I think I’ve become a lot more open-minded and less ignorant! I think British people in general can be quite unknowing of other cultures, and I’ll admit that before this trip I have never jumped at the idea of learning another language or integrated with people from different countries. So, above all I’ve learnt so much about not just Turkish culture but European culture. For the first time I’ve wanted to learn other languages, Spanish and Italian, and felt quite embarrassed that everyone around me could speak 2 or more, and I was the ignorant English girl that just expected everyone to speak in English!
I’ve also learnt that Turkey is not the big, scary country that every one warned me about before I left. My parents didn’t want me to go, and my friends thought it was strange that I had picked somewhere so close to war torn Syria. I’ve travelled before so, of course, I ignored everyone because I knew that once I got there it would be fine. I was right! My campus, which is where I spent most of the week, was in a small seaside town, where nothing much happened and I felt completely safe. We spent most weekends in Istanbul, which is my favourite city in the world. There are so many things going on, and the culture is nothing like you’ve ever seen before with a mixture of Europe and Asia! The other places that I travelled to in Turkey were also some of the most beautiful places I’ve ever been to, and the Turkish people and families that I met were so welcoming and kind to their guests! The main lesson I have learnt from this trip is that the Turkish stereotype is just that – a stereotype! Of course, to be safe and streetwise is always a priority, but if I didn’t go to a city or place through fear of every little danger then I’d never go anywhere with the world as it is at the moment. Lesson learnt – Turkey is amazing!
What advice would you give to other students who are considering taking part in the Erasmus programme?
My advice would be to think of all the things that are holding you back … And then forget about them! Sign up and don’t think about it until it gets to it. When you get there you’ll be so busy making friends and doing cool things that you’d never be doing in the UK that you’ll forget about all those worries anyway!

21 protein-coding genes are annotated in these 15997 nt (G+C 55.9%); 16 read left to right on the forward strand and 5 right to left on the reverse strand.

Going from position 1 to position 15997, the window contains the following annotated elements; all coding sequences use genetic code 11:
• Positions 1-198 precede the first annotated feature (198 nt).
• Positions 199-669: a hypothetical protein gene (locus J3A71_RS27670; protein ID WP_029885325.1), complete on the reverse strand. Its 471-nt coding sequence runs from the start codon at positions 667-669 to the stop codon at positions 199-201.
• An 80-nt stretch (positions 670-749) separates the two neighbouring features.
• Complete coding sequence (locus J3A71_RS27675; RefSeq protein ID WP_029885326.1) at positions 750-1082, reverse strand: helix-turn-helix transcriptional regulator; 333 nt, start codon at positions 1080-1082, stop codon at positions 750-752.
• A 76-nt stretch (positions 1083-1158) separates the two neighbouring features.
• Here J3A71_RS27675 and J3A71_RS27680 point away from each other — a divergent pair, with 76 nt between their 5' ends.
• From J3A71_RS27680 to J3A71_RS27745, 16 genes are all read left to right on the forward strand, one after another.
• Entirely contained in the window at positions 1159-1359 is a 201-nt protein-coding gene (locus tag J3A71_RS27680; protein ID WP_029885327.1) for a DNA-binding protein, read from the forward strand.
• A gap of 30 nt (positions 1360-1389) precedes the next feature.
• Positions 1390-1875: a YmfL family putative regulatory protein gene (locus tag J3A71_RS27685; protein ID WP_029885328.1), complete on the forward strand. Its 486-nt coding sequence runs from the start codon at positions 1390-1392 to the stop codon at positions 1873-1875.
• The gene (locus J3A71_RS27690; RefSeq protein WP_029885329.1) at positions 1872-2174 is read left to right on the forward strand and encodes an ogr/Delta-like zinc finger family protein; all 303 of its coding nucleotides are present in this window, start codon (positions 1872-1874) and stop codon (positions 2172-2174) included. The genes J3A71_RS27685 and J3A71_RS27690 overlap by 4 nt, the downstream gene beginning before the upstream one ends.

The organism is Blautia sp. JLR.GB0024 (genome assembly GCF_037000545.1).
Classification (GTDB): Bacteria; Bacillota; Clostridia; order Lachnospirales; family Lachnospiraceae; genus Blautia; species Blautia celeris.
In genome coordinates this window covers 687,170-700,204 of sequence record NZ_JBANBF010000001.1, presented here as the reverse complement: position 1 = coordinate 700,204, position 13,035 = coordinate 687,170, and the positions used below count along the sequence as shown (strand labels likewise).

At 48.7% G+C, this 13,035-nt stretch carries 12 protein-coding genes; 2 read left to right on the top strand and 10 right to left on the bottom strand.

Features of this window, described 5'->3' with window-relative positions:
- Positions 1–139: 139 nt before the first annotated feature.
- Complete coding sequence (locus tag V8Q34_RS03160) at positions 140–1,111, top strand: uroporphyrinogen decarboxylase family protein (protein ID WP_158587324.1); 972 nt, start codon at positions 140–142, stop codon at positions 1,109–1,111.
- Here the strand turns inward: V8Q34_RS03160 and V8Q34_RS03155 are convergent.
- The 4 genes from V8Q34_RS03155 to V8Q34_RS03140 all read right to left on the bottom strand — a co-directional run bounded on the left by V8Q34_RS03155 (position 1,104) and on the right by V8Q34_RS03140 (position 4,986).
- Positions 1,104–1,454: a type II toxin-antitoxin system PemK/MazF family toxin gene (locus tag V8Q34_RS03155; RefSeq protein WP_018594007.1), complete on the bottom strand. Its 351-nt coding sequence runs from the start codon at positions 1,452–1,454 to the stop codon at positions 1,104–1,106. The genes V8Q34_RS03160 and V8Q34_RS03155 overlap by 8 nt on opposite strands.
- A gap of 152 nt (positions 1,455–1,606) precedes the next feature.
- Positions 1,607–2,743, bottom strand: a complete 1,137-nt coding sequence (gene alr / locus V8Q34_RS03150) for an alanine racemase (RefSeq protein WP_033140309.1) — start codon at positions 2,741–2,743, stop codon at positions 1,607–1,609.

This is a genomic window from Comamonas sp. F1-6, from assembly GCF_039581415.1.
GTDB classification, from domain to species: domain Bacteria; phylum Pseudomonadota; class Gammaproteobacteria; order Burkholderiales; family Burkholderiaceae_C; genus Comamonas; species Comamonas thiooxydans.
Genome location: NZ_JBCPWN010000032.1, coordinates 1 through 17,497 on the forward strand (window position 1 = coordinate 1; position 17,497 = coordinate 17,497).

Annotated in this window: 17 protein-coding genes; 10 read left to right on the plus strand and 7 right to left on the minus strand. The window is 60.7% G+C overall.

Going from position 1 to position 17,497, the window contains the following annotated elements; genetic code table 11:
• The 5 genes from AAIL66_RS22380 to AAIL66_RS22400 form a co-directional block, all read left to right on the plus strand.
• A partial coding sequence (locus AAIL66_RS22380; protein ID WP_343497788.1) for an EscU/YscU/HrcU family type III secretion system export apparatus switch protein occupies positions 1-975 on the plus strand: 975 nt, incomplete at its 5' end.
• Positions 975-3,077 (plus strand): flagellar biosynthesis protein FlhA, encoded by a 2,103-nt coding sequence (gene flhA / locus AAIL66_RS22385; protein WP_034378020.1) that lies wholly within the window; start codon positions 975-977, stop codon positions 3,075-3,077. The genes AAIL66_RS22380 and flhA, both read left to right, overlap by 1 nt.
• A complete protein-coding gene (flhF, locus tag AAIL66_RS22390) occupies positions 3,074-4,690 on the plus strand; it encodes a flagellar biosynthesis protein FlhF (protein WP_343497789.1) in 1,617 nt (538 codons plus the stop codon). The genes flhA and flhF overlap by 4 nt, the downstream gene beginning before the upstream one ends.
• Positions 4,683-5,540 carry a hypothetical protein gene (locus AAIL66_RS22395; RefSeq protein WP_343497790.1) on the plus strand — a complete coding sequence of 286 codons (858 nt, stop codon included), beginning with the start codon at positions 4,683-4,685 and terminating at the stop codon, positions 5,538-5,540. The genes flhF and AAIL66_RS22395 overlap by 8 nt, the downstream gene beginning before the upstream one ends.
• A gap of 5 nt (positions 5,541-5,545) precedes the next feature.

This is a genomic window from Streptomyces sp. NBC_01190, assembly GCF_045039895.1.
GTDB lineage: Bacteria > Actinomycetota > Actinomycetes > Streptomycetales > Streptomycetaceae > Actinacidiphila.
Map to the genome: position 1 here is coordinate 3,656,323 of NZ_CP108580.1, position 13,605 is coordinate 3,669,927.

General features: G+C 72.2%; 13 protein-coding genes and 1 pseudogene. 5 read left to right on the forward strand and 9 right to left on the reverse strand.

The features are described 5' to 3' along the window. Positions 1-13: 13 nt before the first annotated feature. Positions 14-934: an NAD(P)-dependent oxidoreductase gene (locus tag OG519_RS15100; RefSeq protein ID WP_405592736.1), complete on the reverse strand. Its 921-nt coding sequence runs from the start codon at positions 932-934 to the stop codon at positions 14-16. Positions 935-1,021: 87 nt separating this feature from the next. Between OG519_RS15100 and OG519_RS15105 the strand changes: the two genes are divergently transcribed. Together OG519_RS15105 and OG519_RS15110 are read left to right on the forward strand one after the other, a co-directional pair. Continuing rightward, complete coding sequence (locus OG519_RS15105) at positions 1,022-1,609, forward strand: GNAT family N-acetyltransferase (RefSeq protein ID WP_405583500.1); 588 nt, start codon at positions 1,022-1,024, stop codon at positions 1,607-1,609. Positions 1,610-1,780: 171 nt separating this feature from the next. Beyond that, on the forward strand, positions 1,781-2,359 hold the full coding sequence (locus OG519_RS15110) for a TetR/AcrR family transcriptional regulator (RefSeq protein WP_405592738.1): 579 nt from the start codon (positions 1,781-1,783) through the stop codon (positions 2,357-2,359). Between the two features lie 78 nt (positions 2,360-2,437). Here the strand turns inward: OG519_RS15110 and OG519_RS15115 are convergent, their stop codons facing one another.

There’s been a lot of publicity about all the atrocities happening in Turkey at the moment and I can understand how this would put a lot of people off coming. All I can say is that you can’t hide away because anything could happen anywhere. My advice would be not to let fear hold you back but to be streetwise and stay away from large crowds of people and stay with people you know.
Final bit of advice – enjoy every moment because before you know it you’ll blink and it will all be over!
This was obviously a fantastic experience for Stef. She completed one term in Turkey, finishing the equivalent of four modules there. She had also to focus on what she needed to do for her degree, and had project work to do while there. She managed to go through two sets of ethics applications, from both universities, and then used the time there to collect data for her final year dissertation. Stef did really well overall, and managed to work hard and learn a great deal about how people can come together in the world. Stef is now travelling across Europe and the world, and we look forward to hearing what she does next.
If you are interested in Erasmus exchange opportunities, please do get in touch with Clare Glennan who will talk through the process and opportunities with you.